My choice of alcoholic beverages was a good indication of the contrast between the first and second acts. I drank Guinness during Schadenfreude, switching to red wine for Modovar. A glance at their setlist revealed a joke at their own expense: 'The album's almost finished tour 2012'! Too many artists seem to get hung up on not hitting their (own imposed) deadlines for releases. They needn't worry as a) 90% of the audience will be oblivious to it; and b) it's almost criminal to put a deadline on creativity if you're not slave to a major label. Anyhow, that in-joke wasn't intended for the audience.
[Live photo]

If Schadenfreude was the flush of youth, then Modovar [Photo: right] are satisfyingly middle-aged! Just looking at the two bands before either played a note would have told you they had next to nothing in common. That's part of what I love about these pub gigs – the random juxtapositions that can occur.

There's a smooth, polished delivery about Modovar's particular brand of synthpop, meaning when they choose a bold cover of Roxy Music's Same Old Scene they pull it off convincingly and satisfyingly. Whilst they've yet to pen a song of their own that could stand shoulder to shoulder against that (no harm in having a goal though!), the songs performed tonight do hold up on their own terms. More familiarity with their material over the first time I saw them meant it was easier to form a clearer view second time out; which was more appreciative of them. That first album Sea of Unspoken Words is still being worked through and is expected out later this year. In the meantime, look out for their second EP entitled Clearly.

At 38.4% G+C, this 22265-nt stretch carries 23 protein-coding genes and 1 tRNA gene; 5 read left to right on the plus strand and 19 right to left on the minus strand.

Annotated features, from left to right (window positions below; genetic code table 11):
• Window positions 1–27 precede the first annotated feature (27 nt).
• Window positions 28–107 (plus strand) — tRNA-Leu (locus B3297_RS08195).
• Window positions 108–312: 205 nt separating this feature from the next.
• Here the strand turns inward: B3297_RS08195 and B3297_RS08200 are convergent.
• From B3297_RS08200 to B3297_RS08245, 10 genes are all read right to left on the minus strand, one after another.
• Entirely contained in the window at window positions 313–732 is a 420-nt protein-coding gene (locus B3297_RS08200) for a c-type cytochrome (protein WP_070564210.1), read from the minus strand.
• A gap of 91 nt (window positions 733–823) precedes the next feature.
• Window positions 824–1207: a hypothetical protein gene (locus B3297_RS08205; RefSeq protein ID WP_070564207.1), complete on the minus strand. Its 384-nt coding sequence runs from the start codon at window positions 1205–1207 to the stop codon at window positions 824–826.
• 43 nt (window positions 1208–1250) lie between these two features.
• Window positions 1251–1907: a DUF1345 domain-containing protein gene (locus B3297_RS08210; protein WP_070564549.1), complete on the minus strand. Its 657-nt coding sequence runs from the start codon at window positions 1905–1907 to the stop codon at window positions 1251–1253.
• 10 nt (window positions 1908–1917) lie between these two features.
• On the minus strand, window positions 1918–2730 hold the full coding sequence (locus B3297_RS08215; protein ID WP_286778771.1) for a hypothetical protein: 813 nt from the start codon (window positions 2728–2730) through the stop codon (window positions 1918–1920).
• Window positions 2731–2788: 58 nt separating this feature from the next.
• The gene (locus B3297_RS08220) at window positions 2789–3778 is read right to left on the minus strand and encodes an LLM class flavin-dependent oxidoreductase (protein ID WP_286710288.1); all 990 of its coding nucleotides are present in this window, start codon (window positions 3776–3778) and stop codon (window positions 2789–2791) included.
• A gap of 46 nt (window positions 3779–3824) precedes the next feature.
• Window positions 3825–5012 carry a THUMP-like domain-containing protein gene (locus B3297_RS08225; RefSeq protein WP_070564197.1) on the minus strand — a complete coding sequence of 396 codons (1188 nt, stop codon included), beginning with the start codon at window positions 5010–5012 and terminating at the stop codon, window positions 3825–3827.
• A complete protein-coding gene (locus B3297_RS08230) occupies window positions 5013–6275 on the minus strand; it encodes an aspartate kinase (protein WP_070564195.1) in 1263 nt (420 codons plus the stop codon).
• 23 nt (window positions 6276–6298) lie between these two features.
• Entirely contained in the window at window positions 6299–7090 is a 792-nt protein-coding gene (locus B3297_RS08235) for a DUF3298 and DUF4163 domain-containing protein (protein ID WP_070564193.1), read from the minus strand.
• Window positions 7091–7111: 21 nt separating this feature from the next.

Modovar setlist: Darkest Shadows, Sea of Unspoken Words, Same Old Scene, The Lies We Tell Ourselves For Love, If I Called, King of Pain, Situation, Clearly

Ah, Mechanical Cabaret. An old musical friend. We go back a long way Mechanical Cabaret and I. It possibly won't be too long before Roi Robertson's vehicle is the band I have seen more times than any other. Music aside for a moment, part of the longevity of their appeal is Robertson's on-stage persona. It's not accurate to call it an alter-ego, it's more a heightened, hyper version of the real Roi. Its edginess varies from gig to gig, injecting an element of unpredictability every time they step out on stage. It isn't often you can say that about a band and it remains a large part of their attractiveness live.